From heat waves that ground aircraft, to rising seas that inundate waterfronts, to “wildfires that consume whole cities and blanket the (U.S.) West Coast in smoke”, climate change is the “big blind spot” that gets left out of most economic forecasts, according to a report earlier this month on CNN Money.
The most recent study to quantify the impact came from the U.S. Federal Reserve Bank of Richmond, which used historical data to attribute a 0.15 to 0.25% decrease in average state-level output to each 1°F (0.6°C) increase in average summer temperature.
It might not sound like much, but the impact “snowballs over time,” CNN notes. “If meaningful action isn’t taken to curb emissions, U.S. economic growth will be a third lower than it would otherwise have been by the end of this century—or sooner, if warming accelerates even faster than scientists currently anticipate. Theoretically, that means Americans will be poorer and have lower living standards as a result,” on top of the day-to-day disruption of extreme weather events.
Even now, “climate change is having a real impact, not just on the environment but on the economy,” CNN adds. “But almost no mainstream economic forecasting model takes that into account, in an omission that some economists say could affect the accuracy of economic predictions” for the future.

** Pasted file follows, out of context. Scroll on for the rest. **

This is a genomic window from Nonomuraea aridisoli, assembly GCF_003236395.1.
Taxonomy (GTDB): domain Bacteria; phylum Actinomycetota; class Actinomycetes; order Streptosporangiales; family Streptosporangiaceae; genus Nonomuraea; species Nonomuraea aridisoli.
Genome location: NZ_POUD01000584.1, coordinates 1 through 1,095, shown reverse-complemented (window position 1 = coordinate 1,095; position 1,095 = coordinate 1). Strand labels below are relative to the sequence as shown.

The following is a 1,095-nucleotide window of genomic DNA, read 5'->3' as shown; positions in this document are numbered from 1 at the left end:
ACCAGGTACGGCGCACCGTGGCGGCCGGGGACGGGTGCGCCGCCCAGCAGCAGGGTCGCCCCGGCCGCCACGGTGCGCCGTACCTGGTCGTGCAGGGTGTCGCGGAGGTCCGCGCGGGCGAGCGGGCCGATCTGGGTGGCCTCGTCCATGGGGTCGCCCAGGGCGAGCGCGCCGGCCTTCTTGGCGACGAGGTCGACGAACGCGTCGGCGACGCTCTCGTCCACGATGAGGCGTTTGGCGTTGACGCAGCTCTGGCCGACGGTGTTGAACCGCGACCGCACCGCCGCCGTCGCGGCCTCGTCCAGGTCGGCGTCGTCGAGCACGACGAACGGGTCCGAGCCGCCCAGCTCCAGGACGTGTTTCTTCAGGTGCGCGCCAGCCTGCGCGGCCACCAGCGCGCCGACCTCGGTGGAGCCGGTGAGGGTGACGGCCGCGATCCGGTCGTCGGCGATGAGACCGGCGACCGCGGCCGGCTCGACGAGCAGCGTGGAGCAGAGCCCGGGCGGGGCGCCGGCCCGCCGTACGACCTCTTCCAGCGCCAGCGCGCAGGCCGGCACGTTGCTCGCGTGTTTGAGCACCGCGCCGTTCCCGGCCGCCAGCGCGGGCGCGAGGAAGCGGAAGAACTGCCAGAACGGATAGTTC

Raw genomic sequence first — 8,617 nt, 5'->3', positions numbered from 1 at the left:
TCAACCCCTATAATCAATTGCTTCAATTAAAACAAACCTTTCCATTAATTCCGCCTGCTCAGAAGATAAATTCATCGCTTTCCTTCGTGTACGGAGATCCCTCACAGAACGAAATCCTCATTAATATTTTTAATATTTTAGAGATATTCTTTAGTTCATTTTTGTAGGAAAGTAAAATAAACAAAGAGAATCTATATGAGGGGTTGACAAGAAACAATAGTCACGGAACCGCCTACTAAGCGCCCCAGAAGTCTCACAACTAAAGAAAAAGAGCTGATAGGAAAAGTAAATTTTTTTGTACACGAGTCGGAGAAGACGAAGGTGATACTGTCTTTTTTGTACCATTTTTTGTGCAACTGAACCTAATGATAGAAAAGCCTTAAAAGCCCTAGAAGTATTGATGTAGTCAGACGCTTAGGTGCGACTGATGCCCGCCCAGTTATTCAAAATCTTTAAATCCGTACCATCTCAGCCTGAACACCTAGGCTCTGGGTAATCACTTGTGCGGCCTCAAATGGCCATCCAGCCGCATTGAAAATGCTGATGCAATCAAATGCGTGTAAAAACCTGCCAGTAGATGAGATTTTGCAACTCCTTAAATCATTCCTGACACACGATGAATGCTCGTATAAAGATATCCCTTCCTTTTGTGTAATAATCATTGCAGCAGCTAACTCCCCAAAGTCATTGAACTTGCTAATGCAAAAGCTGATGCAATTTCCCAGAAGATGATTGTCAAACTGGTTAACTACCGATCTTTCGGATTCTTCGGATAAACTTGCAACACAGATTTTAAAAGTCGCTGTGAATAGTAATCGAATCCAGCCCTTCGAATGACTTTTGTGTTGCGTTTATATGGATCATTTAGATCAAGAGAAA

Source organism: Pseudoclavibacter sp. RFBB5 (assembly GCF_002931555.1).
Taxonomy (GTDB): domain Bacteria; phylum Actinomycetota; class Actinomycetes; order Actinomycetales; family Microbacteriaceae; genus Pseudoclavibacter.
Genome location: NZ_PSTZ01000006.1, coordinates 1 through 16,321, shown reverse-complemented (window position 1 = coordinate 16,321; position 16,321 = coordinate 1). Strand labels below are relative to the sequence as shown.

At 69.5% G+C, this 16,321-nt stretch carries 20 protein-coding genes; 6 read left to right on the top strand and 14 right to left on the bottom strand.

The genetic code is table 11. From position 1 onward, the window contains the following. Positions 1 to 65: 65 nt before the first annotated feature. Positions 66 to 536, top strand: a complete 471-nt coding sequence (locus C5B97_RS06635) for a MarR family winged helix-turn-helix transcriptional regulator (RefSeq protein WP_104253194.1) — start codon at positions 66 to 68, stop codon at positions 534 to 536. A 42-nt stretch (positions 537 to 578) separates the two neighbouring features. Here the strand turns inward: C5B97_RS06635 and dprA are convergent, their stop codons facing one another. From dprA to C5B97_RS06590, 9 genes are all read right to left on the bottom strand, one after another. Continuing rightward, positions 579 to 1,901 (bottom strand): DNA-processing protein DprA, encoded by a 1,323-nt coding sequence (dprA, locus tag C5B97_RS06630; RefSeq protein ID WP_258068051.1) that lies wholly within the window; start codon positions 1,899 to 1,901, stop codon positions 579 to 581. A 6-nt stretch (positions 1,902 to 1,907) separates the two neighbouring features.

The fundamental problem is that most economic analysis focuses on short-term, short-lived factors like tax cuts or tariffs, even though climatic changes ultimately have a greater impact on economies (and the people who inhabit them). “Most of those [climate science] studies look at growth 50 years forward or even longer,” said JP Morgan U.S. Chief Economist Michael Feroli. “Our current forecast extends to the end of 2019.”
But even over the decade-long span covered by the Congressional Budget Office, “the impact of climate on growth could be significant,” CNN notes.
“Through the beauty—or here, ugliness—of compound interest rates, even a tiny hit to growth rates can have huge economic consequences down the line,” Harvard University energy economist Gernot Wagner told CNN [in a moment of severe definitional strangeness for beauty and ugliness—Ed.] “And sadly, the more we learn, the more it seems that climate damages do indeed affect productivity and, thus, economic growth rates.”